The future looks bright for Bank of America. Image source: iStock/Thinkstock.
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When you buy a stock, you shouldn't focus on how much you think it'll be worth next week, next month, or even next year. What you should focus on instead, as I do below with Bank of America (NYSE: BAC), is how much it'll likely be worth in a decade or two, after allowing the law of compounding growth to work its magic.
The value of making projections
Getting a sense for this is both easier and harder than it seems. It's easier because it doesn't take a mathematical genius to project performance and valuation metrics forward. But it's harder because doing so only yields a rough estimate at best.
I nevertheless think it's worthwhile to go through this exercise. Seeing how quickly an investment can grow in value if left alone can only incentivize you to be a long-term investor. And that strategy is the best way for individual investors to gain an advantage over institutional investors.
On top of this, projecting a particular investment's potential return into the future can help you choose between stocks. It also forces you to think about the levers that will impact a particular stock's performance. Again, this is a rough science, but it's better than nothing.
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With respect to Bank of America, it seems reasonable to me to expect that the North Carolina-based bank will average between an 8% and 9% compound annual growth rate over the next quarter century. This means that a roughly $2,300 investment today would grow to almost $18,000 25 years from now.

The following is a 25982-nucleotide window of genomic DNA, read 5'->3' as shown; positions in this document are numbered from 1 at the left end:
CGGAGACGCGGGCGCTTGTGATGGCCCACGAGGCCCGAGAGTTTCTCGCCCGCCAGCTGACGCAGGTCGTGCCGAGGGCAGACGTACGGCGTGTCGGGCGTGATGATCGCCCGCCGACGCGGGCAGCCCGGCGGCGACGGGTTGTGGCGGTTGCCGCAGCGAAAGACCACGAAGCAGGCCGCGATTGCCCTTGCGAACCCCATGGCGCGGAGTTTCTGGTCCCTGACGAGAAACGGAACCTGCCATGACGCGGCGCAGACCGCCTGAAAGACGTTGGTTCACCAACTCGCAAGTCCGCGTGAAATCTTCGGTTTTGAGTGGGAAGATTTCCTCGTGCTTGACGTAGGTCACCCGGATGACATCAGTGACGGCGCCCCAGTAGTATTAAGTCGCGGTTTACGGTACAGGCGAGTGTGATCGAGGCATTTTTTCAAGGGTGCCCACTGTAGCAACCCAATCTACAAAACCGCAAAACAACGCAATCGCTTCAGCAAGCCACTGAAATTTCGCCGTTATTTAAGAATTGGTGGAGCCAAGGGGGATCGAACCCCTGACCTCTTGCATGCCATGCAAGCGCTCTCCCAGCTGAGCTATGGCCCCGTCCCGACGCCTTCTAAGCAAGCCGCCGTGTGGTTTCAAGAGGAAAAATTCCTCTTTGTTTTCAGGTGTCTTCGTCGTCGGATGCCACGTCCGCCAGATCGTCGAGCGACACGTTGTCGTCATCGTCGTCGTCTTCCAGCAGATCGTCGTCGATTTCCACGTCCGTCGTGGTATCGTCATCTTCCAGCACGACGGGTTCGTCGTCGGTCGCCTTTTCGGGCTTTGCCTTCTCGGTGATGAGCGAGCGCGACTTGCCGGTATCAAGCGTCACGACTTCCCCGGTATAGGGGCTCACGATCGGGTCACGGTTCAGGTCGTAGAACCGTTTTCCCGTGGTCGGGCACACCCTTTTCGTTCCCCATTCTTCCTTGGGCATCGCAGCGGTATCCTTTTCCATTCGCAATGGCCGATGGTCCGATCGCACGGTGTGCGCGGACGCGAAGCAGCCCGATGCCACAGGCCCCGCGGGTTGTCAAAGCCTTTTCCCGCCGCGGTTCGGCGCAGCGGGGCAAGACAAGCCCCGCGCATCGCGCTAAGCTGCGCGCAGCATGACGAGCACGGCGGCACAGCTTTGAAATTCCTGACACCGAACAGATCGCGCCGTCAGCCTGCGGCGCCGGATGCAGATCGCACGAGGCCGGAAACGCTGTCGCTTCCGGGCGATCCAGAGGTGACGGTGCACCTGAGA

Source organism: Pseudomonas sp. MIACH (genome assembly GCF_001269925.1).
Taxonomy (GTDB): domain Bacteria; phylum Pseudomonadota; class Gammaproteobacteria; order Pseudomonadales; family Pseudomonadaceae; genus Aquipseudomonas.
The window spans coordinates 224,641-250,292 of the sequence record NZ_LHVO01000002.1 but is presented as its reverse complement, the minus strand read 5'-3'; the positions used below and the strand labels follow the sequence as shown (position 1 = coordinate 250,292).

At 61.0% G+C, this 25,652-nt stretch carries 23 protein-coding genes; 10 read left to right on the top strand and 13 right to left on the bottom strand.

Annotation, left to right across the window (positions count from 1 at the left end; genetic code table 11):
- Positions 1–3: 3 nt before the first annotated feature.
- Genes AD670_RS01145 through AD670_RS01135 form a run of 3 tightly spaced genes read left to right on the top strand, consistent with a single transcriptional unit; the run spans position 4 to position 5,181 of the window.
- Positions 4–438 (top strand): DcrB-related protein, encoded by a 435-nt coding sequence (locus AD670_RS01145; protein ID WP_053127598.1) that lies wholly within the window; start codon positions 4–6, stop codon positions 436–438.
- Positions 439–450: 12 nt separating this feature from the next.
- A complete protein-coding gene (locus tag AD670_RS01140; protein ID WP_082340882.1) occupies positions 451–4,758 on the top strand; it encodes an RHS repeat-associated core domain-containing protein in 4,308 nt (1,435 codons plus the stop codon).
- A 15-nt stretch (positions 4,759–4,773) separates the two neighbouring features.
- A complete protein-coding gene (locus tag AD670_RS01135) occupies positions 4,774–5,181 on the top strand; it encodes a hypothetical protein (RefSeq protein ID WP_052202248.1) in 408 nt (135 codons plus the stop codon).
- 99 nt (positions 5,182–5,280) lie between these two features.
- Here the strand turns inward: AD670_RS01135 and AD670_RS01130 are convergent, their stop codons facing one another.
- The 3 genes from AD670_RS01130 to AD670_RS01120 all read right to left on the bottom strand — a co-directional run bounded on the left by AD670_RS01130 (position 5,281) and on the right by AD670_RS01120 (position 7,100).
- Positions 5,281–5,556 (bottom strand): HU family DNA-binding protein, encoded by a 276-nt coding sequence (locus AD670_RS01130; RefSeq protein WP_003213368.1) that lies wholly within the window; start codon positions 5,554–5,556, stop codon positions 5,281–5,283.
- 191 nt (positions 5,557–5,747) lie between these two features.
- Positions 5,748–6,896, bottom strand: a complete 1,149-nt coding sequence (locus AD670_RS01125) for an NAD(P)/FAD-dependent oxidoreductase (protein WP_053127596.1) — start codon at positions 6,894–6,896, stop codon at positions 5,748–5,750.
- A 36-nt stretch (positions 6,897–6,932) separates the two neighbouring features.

Assumes a 15% return on tangible common equity, average price-to-tangible-book-value ratio of 1.5, and enrollment in a dividend reinvestment plan. Calculations by author.
My three assumptions
The first assumption I made in this projection is that Bank of America will average a 12% return on tangible common equity over the next 25 years. That's higher than Bank of America's profitability of 10.3% last quarter, but it seems reasonable when you consider the trajectory of Bank of America's earnings, the pent-up earnings power that will be realized once its debt ratings improve, and the fact that only a small increase in interest rates (the Fed Funds rate in particular) will alone put it over that mark.
Themost profitable banks, even in the inhospitable environment they're operating in right now, are able to generate returns on equity well in excess of 12%. Wells Fargo's in the latest quarter came out to 14%. U.S. Bancorp's exceeded 17%. The point being, a 12% return on tangible common equity is conservative.
My second assumption is that Bank of America's stock over the next 25 years will trade at an average multiple of 1.5 times its tangible common shareholders' equity. Right now it trades for 1.3 times tangible common equity. In the future, it'll trade for 2.0 or more times the same figure. Embedded in my assumption, then, is that these ups and downs will average out to around 1.5 times tangible book value.
Finally, I assume that Bank of America will allocate its earnings evenly between dividends, buybacks, and retained earnings. This is how banks generally strive to distribute their capital. Relatedly, I also assume that investors in its stock use a dividend reinvestment plan, or DRIP, which automatically reinvests dividends into new shares of the underlying stock.
In sum, while nearly anything can happen in the future -- a world war, a major economic depression, whatever -- these are reasonable assumptions that could just as easily underestimate Bank of America's potential as overestimate it. This is a central reason that Bank of America is my largest stock holding, as I think an 8% to 9% compound annual growth rate is a very respectable return.
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John Maxfield owns shares of Bank of America, US Bancorp, and Wells Fargo. The Motley Fool has no position in any of the stocks mentioned. Try any of our Foolish newsletter services free for 30 days. We Fools may not all hold the same opinions, but we all believe that considering a diverse range of insights makes us better investors. The Motley Fool has a disclosure policy.